The exclusionary rule and its rationale
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The exclusionary rule and its rationale

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Published by Central Lawbook Pub. in Quezon City, Philippines .
Written in English

Subjects:

Places:

  • Philippines.

Subjects:

  • Exclusionary rule (Evidence) -- Philippines.

Book details:

Edition Notes

Statementby Alicia B. Gonzalez-Decano.
Classifications
LC ClassificationsKPM3652 .G66 2004
The Physical Object
Paginationxviii, 251 p. ;
Number of Pages251
ID Numbers
Open LibraryOL3287862M
ISBN 109711605465
LC Control Number2003711623
OCLC/WorldCa55079229

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Exclusionary rule, in U.S. law, the principle that evidence seized by police in violation of the Fourth Amendment to the U.S. Constitution may not be used against a criminal defendant at trial.. The Fourth Amendment guarantees freedom from unreasonable searches and seizures—that is, those made without a warrant signed by a judge. The U.S. Supreme Court held in Wolf v. The exclusionary rule also applies to violations of the Sixth Amendment, which guarantees the right to counsel.2 Whether you are a United States citizen or an immigrant, the exclusionary rule applies to everyone who lives in the United States. The exclusionary rule was brought up in . The exclusionary rule generally requires that evidence that results from an unlawful detention or arrest be excluded from court. But not always. Suppose a warrant is out for your arrest. An officer who’s unaware of the warrant detains you, but not because you were doing anything wrong. Maybe the officer is speculating that you’re up to no good.   Ohio That Misses the Larger Exclusionary Rule Story, 4 OHIO St. J. CRIM. L. , () (book review) (tracing exclusionary rule to Boyd and Weeks). () Pp. Oliver attributes this to the legal academy's "focus on the US Supreme Court to pinpoint the origins of legal innovation." P.

In the United States, the exclusionary rule is a legal rule, based on constitutional law, that prevents evidence collected or analyzed in violation of the defendant's constitutional rights from being used in a court of may be considered an example of a prophylactic rule formulated by the judiciary in order to protect a constitutional right. The exclusionary rule may also, in . Article will focus on the exclusionary rule as applied to the fruit of illegally obtained evidence, hopefully illuminating the complexities of the "fruit of the poisonous tree" doctrine. I GENERAL PRINCIPLES OF THE EXCLUSIONARY RULE Before examining the exclusionary rule as applied to secondary evi-.   Open Library is an open, editable library catalog, building towards a web page for every book ever published. The exclusionary rule and its rationale by Alicia B. Gonzalez-Decano, , Central Lawbook Pub. edition, in English - : Gonzalez-Decano, Alicia B. , The exclusionary rule and its rationale / by Alicia B. Gonzalez-Decano Central Lawbook Pub Quezon City, Philippines Wikipedia Citation Please see Wikipedia's template documentation for further citation fields that may be required.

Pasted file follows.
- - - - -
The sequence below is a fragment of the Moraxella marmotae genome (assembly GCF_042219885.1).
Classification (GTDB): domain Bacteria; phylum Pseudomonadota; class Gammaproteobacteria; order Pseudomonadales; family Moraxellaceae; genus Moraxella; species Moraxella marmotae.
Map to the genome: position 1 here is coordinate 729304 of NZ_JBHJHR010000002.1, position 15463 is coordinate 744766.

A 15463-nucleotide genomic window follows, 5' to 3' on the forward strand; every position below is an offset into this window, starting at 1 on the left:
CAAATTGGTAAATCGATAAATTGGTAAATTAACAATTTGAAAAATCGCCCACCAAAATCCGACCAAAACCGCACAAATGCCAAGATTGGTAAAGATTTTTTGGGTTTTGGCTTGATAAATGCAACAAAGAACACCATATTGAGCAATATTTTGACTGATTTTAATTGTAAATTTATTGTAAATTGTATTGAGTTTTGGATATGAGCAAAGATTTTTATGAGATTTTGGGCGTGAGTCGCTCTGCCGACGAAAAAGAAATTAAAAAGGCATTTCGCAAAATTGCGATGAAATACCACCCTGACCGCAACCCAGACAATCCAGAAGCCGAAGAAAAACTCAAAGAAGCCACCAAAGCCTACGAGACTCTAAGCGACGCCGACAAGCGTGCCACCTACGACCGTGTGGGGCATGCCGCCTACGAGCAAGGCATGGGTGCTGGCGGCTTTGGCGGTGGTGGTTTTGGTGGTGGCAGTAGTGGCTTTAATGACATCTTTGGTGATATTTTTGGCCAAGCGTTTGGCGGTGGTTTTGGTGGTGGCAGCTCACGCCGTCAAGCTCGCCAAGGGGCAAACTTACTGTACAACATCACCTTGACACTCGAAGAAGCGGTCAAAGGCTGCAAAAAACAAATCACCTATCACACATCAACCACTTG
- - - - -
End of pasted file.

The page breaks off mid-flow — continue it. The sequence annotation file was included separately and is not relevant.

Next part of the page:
Companion to the Exclusionary Rule: Fruit of the Poisonous Tree A legal concept that's related to the exclusionary rule is the " fruit of the poisonous tree " doctrine. Under this doctrine, a court may exclude from trial not only evidence that itself was seized in violation of the U.S. Constitution, but also any other evidence that is derived. Excluding the Exclusionary Rule: Extending the Rationale of Hudson V. Michigan to Evidence Seized during Unauthorized Nighttime Searches By Gittins, Jeffry R Brigham Young University Law Review, Vol. , No. 2, January 1, The exclusionary rule is a judge‐made rule that evidence obtained by the government in violation of a defendant's constitutional rights can't be used against him or her. By filing a motion to suppress before the trial asking the judge to rule the evidence as inadmissible, a defendant may prevent the prosecution from using illegally obtained evidence. T1 - The exclusionary rule. T2 - Its effect on innocence and guilt. AU - Jacobi, Tonja. PY - /1/1. Y1 - /1/1. N2 - The exclusionary rule is the principal constitutional remedy for police violations of Fourth Amendment rights. It prevents juries from considering relevant evidence, so as to deter future police misconduct.